Carson Plan: Deregulation to Promote Affordable Housing

Remember the old Point/Counterpoint segment on CBS’s 60 Minutes?  Two political commentators, a far right conservative
and an equally lefty liberal argued the merits or lack of a current
controversial issue.  Two recent articles
in the same issue of The National Review
were reminiscent of that feature – except this was two conservatives arguing
which parts of Ben Carson’s recent performance were more meritorious. They both
had their points, and both managed to entirely overlook a singularly important
one.  

The topic was the
Secretary of Housing and Urban Development’s recently announced plan to combat
the lack of affordable housing by taking on stringent local zoning and land-use
regulations.

The centerpiece article
is written by Michael Tanner, a senior fellow at the Cato Institute. He mentions
in passing some of Carson’s “missteps and misstatements” including the infamous
$31,000 dining table. But since then, Tanner says, “Carson has quietly pushed a number
of policy initiatives that could cement his legacy as one of Trump’s most
consequential cabinet members.”

These, the
writer says, include the elimination of Community Development Block Grants,
slashing some of HUD’s bureaucratic red tape, and showing a willingness to
adjust rents in public housing to “control the department’s ballooning
expenditures.” Tanner does not mention what the New York Times called the
Secretary’s attempt to scale back federal enforcement of fair housing laws, “freezing
enforcement actions against local governments and businesses, including
Facebook, while sidelining officials who have aggressively pursued civil rights
cases.”

But now Carson has set
his sights on local zoning and land-use laws, potentially, Tanner says, helping
millions of poor Americans.  “If
successful, Carson’s efforts could be some of the biggest boosts for the poor
and disadvantaged to come out of Washington in quite some time.”  

Tanner says these local laws were born largely out of racism
but have evolved into a tool for wealthy property owners to protect their
properties.  Laws that restrict the
supply of new housing drive up the cost of owning and renting beyond the reach
of many poor Americans.  “Studies show that such regulations
add as much as 20 percent to the cost of a home in Baltimore, Boston, and
Washington, 30 percent in Los Angeles and Oakland, and an astounding 50 percent
or more in cities such as San Francisco, New York, and San Jose”.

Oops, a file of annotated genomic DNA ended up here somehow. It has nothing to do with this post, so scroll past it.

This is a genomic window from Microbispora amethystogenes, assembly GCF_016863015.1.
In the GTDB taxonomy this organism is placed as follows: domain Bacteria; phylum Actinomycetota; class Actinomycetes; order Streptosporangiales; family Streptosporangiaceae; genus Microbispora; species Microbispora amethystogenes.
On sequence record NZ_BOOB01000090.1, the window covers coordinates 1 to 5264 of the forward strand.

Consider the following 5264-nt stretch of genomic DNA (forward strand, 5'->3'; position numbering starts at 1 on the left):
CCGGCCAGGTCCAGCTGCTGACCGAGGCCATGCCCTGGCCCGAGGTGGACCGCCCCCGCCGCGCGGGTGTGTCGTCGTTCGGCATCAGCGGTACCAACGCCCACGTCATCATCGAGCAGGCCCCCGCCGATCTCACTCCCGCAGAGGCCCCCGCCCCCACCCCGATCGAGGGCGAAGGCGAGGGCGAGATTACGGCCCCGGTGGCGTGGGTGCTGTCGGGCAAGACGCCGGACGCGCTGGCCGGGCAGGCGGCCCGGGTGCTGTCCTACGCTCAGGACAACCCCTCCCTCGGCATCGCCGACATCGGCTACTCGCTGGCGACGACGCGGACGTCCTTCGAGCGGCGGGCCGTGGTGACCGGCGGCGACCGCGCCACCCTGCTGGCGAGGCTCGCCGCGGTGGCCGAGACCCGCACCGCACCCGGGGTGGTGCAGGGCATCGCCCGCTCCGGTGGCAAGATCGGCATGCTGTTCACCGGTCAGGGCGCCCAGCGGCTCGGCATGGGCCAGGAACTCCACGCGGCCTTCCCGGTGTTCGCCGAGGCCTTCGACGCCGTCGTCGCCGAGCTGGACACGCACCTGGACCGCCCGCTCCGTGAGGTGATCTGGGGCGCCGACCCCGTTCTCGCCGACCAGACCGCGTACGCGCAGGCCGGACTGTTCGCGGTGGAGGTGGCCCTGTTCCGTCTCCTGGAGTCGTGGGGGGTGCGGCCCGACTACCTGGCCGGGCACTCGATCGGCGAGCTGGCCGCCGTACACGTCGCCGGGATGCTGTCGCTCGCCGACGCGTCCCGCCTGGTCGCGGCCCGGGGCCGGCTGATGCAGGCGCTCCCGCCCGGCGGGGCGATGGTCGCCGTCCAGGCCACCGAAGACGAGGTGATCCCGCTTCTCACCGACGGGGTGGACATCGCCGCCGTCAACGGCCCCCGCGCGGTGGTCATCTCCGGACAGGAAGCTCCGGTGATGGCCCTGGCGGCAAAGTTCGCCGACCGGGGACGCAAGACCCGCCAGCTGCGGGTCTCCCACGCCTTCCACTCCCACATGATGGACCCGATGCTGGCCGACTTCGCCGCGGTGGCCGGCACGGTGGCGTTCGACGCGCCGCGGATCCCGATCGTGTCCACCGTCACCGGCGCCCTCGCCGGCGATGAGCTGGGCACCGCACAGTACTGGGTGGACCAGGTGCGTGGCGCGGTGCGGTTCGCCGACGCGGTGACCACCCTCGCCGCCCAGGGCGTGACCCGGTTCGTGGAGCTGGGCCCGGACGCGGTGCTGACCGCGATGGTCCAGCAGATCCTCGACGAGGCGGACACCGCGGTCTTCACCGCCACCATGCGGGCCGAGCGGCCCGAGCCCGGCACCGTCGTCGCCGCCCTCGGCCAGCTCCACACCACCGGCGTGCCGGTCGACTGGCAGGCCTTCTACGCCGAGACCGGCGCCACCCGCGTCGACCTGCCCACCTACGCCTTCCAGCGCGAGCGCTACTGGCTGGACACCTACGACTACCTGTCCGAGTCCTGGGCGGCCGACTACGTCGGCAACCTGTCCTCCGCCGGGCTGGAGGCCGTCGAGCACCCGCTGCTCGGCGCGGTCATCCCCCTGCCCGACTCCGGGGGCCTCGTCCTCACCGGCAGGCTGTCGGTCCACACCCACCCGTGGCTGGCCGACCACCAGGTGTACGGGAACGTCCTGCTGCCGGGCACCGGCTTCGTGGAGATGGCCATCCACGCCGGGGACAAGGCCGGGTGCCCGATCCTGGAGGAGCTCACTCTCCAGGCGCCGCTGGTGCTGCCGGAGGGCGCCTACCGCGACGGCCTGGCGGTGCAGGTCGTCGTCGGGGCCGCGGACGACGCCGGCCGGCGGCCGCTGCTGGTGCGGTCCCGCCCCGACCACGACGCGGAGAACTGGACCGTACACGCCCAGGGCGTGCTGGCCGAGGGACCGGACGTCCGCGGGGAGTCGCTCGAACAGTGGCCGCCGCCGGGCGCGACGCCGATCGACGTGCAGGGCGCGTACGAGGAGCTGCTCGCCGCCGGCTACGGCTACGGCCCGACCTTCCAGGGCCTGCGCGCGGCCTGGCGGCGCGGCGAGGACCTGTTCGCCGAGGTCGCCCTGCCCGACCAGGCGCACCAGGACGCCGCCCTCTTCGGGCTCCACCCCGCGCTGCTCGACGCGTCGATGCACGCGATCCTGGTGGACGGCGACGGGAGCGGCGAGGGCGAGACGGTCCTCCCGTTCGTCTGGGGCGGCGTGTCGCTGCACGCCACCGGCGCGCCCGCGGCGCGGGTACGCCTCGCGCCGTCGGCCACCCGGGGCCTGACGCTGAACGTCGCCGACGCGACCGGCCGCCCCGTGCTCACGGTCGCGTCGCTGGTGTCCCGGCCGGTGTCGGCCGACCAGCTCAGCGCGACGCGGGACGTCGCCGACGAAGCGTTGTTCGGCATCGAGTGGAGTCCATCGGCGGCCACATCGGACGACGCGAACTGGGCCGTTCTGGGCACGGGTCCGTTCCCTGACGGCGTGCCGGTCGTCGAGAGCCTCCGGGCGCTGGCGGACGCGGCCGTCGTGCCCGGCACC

Traditionally HUD and other agencies
respond to increases in housing costs with higher subsidies. But this policy
mostly redounds to the benefit of landlords, Tanner says, so Carson has decided
to attack what he sees as the problem at its source.  He intends to link federal housing funds to
local officials’ willingness to reduce regulations that restrict affordable
housing.  This would ensure that, “if mayors and governors continue to pander
to wealthy special interests by enacting barriers to housing construction,
Washington will no longer bail them out.

Tanner says high housing costs are
an important factor in trapping millions of households in povertypreventing geographic mobility, and that zoning continues to be an important factor in
reinforcing racial segregation.  He credits
Carson with attempting to “strike a powerful blow on behalf of the poor and
vulnerable”

The counterpoint – titled Two Cheers for Ben Carson – is written
by regular National Review contributor
Robert VerBruggen. 
He characterizes Carson’s
intentions as joining the bipartisan YIMBY movement – saying “Yes, in my back
yard” as opposed to N(ot)IMBY, and calls that movement correct on the policy
merits.

Overly aggressive
zoning and land-use regulations, VerBruggen says, do immense damage to the economy
and make it more difficult to integrate neighborhoods, both economically and
racially.  He calls Carson’s regulation
far superior to the Obama-era plan he’s trying to replace, an effort to force
metro areas to directly engineer their neighborhoods’ racial balance.

There are
even some conservative arguments for the federal government to push better
policies, he says. As a political matter, federal subsidies for affordable
housing aren’t going anywhere and it makes little sense to subsidize affordable
housing in cities that are deliberately making housing unaffordable. “Just
as we ask welfare recipients to take steps to make themselves self-sufficient,
perhaps we might ask federal grant recipients to stop obstructing the purposes
of the grants they receive.”

But he also points out that the proposed
policy has some very unconservative aspects as well.  He says essentially the national government
is taking taxpayers’ money and refusing to give it back unless those taxpayers
support the right policies at another level of government, “thus overriding the
key distinctions of American federalism. “It’s one thing if those policies are
unconstitutional; it’s another when they’re just bad or have a disparate impact
on the poor.”

What both authors neglect to note is
that zoning and land-use regulations do not come about just from racism nor to
protect the property rights of the well-to-do. 
Many of them are sensible, contributing to the public health and safety
and protecting the environment.

To starve local governments into
eliminating them might benefit builders and investors instead.  They could allow high density development in
areas without the infrastructure to support it or permit builders to infringe
on wetlands.  While the National
Association of Home Builders cites similar numbers as Tanner’s regarding the
added costs builders face from regulations, there is no guarantee that deregulation
would mean building more affordable units.  Other incentives have long led them to build
larger and fancier.  

Article source: http://www.mortgagenewsdaily.com/10232018_hud_affordable_housing.asp

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